The processing functions 14-1, 14-2 and 14-3 are designed such that their outputs represent an early version, a middle version, and a late version, respectively, of the input data signal, each having a different phase. Each of these versions is applied to a comparator 16, which determines the relationship between the versions. An output of the comparator is applied as a control input to each of the functions 14-1, 14-2 and 14-3, such that adjustments may be made in the phase relationship between the versions to ensure that the middle version will always have a desired phase, i.e., will always correspond to properly-timed data. The early and later versions thus serve as “feelers” which can indicate the presence of potential clocking-related timing problems, such as a data transition edge being too close to a clock edge. Such a problem is first detected by the early or late version of the data signal, and the output of the comparator 16 makes appropriate adjustments in the generation of and relationship between the early, middle and late versions so as to ensure that the middle version is not affected by the problem.

The delay elements 12-1, 12-2 and 12-3 of FIG. 1 are an example of a delay circuit in accordance with the invention. Such a circuit is intended to include any arrangement of circuitry suitable for generating early, middle and late versions of a given signal. It should be noted that the early version of the signal may, but need not, correspond to an undelayed version of the signal. A “delay circuit” as the term is used herein may apply a delay only for a subset of the early, middle and late versions. The processing functions 14-1, 14-2 and 14-3 are examples of “processing circuits” in accordance with the invention. Other examples of such processing circuits include the sets of flip-flops 104, 106 and 108 to be described in detail below. Although the processing functions 14-1, 14-2 and 14-3 in this embodiment incorporate a selection function based on a control signal generated by the comparator 16, such a function may be considered as separate from the “processing circuit” operations of elements 14-1, 14-2 and 14-3.

It will be apparent to those skilled in the art that the circuit 10 of FIG. 1, although particularly well suited for use as a synchronizer circuit, may be modified in a straightforward manner to ensure the presence of another type of desired relationship, such as a particular relationship between signal frequency or signal voltage amplitude.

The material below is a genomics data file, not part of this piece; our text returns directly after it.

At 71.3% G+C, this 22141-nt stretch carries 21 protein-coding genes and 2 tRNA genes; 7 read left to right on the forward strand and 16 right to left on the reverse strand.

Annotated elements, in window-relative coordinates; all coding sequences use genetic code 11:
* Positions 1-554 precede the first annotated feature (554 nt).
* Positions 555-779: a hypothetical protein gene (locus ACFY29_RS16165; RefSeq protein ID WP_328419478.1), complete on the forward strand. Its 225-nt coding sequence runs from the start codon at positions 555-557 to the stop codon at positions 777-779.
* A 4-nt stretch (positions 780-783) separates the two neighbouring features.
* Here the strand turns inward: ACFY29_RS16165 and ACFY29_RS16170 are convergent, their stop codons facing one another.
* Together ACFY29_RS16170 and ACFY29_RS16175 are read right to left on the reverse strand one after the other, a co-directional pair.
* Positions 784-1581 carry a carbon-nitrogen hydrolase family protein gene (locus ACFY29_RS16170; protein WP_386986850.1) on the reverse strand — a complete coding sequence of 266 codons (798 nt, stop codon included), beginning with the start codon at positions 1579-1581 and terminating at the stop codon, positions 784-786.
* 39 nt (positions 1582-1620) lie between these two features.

FIG. 2 shows a portion of an integrated circuit device 20 which includes a synchronizer circuit 25 based on the techniques described in conjunction with FIG. 1. The circuit 20 includes two chips, designated chip A and chip B, which are connected by an inter-chip interconnect 21. Only portions of chip A and chip B are shown in FIG. 2. The portion of chip A shown includes a serializer 22 which receives as inputs a parallel arrangement of 16 data lines, also collectively designated herein as Data[0-15], and a clock line. The output of the serializer 22 is a partially-serialized set of four data lines, and a so-called bundle clock, also designated herein as CKbundle. These outputs are applied via inter-chip interconnect 21 to a deserializer 24 of chip B.

The deserializer 24 processes the partially-serialized data lines to generate a 16 data line output and a corresponding clock, both of which are applied to the synchronizer circuit 25. The synchronizer circuit 25 re-synchronizes the 16 lines of data with the chip B core clock, and delivers the synchronized data to a core 26 of chip B. The core 26 processes the received data in conjunction with the chip B core clock. The chip B core clock and the clock at the input of the synchronizer circuit 25 in this embodiment have the same frequency but different phases. Using the techniques of the invention, the synchronizer circuit 25 adjusts the received data to account for this difference in clock phase. The operation of various illustrative embodiments of the synchronizer circuit 25 will be described in detail below with reference to FIGS. 3 through 11.

FIG. 3 shows an illustrative embodiment of a synchronizer 25 suitable for use in the chip interconnect application of FIG. 2. A receive data clock, denoted Rx_data_clk, is assumed in this embodiment to be 256 MHz, although other values could of course be used. The receive data clock corresponds generally to the clock supplied from the deserializer 24 of FIG. 2. This receive data clock is divided by 4, using well-known divider circuitry not shown in FIG. 3, to provided a 64 MHz clock signal, denoted Rx_data_clk/4, having the same period as a given data bit, i.e., a given cycle of Rx_data_clk/4 spends the same time duration high or low as a data bit. It is also assumed that all data are synchronous with each other and approximately synchronous to Rx_data_clk/4. Appropriate buffering may be used to ensure that this assumption is satisfied. It is further assumed that all signals have comparable rise and fall times, i.e., each data or clock signal must have transitions substantially as fast as those of the fastest signal used in the synchronizer circuit. This ensures that valid data is obtained and avoids unexpected metastability problems.

The 16-line data input Data[0-15] from deserializer 24 of FIG. 2 is applied to a data input of a bank of flip-flops D1, D2 and D3 connected in series. Unless otherwise specified, it is assumed the term “flip-flop” as used in conjunction with the description of the illustrative embodiments refers to a D-type flip-flop, although the invention could of course be utilized with other types of flip-flops. The flip-flops D1, D2 and D3 are clocked by the above-noted Rx_data_clk. The timing diagram of FIG. 4 shows the relationship between the Data[0-15] input and Rx_data_clk, Rx_data_clk/2 and Rx_data_clk/4 signals.